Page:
Black Lives Matter
It was a game dripping with symbolism. The Premier League – the national football organization in a land that has a troubled past all its own as an imperial colonizer – has responded well to the global outcry resulting from the continuing injustice that is the plight of black people. Having not watched any of the games since Project Restart began, this was the first time for me to experience this response. The patches on the players’ kits, the replacement of all of their names on their jerseys with this simple phrase, it all spoke volumes – for hope, for kindness, for inspiration. I could not hold back a tear as the players, who had coordinated this in advance, took a knee down when the game began.
Then, of course, you had the impact of 2020’s smash hit, the killer of killers, the dominator virus, COVID19. Watching the Reds try to take on their crosstown rivals at their home turf, in front of an empty stadium, was nothing less than eerie. Seeing sir Kenny, who, I believe has successfully beat off an infection, with a mask on his face, was a moment of joy mixed with sadness. What a strange world it is in which Liverpool will win its first title in three decades…
Oh, and yes, there was a game, too.
Honestly, there isn’t much to write about. The game felt a bit like a preseason one. Piped-in fake crowd noise notwithstanding, the players simply weren’t quite sharp, and little things that you would expect to go well this late in any season regularly went sideways. The Terminator (Fab) and Hendo showed up well, as did for the most part the defensive unit and Mane, but that extra edge did not present. For quite long stretches Liverpool dominated, but never looked particularly dangerous. With that, I do feel for Minamino; the man needs a goal so badly to get that last bit of confidence, and he almost got it in the first half after a pretty bit of combination play, finding himself with the ball right over the penalty spot. But a hesitation ever so slight let a blue leg in front of the kick, and that was that.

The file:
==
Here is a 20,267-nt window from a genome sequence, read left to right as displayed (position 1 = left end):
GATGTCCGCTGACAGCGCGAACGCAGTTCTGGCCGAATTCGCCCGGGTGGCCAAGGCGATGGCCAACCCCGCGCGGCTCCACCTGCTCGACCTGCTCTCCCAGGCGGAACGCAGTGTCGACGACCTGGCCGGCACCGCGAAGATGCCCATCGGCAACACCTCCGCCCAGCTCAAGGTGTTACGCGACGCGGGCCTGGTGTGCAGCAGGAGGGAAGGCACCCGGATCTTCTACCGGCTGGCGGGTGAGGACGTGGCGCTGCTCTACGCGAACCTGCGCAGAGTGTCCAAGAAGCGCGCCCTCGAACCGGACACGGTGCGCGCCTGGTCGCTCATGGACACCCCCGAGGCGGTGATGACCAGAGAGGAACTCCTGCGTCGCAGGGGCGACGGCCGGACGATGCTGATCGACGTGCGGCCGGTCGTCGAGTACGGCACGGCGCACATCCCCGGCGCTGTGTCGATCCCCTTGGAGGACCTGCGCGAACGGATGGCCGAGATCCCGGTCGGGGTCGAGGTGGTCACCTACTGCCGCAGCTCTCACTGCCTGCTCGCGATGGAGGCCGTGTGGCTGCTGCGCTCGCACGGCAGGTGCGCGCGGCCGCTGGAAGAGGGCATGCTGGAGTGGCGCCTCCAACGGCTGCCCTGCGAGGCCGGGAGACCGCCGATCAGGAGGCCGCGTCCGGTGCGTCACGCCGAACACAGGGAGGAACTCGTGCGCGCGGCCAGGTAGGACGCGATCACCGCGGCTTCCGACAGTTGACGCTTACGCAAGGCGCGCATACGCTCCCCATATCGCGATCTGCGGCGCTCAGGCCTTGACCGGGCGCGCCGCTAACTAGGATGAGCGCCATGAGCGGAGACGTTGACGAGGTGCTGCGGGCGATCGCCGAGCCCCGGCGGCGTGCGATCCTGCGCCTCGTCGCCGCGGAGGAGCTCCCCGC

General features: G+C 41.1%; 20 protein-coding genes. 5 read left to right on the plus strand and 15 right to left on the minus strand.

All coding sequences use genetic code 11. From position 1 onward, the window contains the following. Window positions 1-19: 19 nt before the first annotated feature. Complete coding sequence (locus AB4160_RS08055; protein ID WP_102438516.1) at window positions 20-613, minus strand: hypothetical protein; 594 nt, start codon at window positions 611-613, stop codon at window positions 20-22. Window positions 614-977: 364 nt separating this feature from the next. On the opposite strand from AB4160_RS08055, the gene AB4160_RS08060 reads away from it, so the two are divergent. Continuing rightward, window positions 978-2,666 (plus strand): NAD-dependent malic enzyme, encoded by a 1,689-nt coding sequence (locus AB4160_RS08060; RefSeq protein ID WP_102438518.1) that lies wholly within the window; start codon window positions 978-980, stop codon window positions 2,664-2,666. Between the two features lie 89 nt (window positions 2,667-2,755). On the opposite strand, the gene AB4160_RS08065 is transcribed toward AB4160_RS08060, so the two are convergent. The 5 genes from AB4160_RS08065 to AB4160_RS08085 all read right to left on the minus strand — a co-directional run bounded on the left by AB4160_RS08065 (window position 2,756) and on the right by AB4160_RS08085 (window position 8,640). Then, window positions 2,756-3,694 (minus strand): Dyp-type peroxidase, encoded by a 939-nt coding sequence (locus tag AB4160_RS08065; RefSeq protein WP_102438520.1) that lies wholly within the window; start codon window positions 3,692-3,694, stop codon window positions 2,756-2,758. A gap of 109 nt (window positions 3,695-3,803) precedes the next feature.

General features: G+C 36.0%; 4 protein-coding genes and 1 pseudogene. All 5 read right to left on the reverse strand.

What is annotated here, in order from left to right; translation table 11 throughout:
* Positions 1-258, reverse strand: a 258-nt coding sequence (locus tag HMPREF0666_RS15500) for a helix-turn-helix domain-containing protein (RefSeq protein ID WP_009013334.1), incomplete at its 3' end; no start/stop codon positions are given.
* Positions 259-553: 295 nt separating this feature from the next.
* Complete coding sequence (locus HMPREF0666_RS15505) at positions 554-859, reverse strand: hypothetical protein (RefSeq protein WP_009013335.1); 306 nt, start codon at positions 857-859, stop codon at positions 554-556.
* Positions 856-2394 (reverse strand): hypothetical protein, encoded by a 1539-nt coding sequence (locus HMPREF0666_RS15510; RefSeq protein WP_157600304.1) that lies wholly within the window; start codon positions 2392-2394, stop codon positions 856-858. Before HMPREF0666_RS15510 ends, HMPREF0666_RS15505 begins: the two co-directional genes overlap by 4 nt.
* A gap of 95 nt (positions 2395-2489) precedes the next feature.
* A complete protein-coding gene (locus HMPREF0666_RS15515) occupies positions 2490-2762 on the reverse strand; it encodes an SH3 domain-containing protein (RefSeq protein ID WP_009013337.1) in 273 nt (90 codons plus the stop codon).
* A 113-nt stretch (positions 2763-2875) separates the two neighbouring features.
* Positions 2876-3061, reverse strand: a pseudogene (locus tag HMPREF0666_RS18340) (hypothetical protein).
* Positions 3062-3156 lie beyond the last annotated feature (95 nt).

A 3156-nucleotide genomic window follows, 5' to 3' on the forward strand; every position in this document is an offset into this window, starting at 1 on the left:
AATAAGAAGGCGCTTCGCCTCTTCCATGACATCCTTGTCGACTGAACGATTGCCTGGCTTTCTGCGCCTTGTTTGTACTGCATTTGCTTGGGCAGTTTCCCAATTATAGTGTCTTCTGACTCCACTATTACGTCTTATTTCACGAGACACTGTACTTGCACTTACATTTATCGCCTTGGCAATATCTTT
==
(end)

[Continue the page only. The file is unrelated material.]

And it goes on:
If either of these teams deserved to score, it was the Toffees, who were a bit more clinical in their approach, and were it not for the ever-dependable Alisson, they would have done so. Richarlison has a right to be disappointed with himself, and Calvert-Lewin almost scored a lovely backheeler that the highly alert Liverpool keeper saved with a combination of instincts, determination, and focus – a focus otherwise mostly lacking in the squad. I am almost inclined to give him man of the match for that alone, but in the end, I think it is appropriate that, on this day, in this game, with everything that surrounds it, the award is given to a man that was not on the pitch, not playing football, not even in the same world as us anymore. A man whose heartbreaking death at the hands of a killer in police uniform in one country has managed to unite the entire world in such powerful fashion that it mattered more than a century-plus year old arch-rivalry, more than deeply-sated traditions in one of the most tradition-oriented human societies, more than the result of the game that was actually being played today.
My man-of-the-match award goes to George Floyd.
The title can wait a bit longer.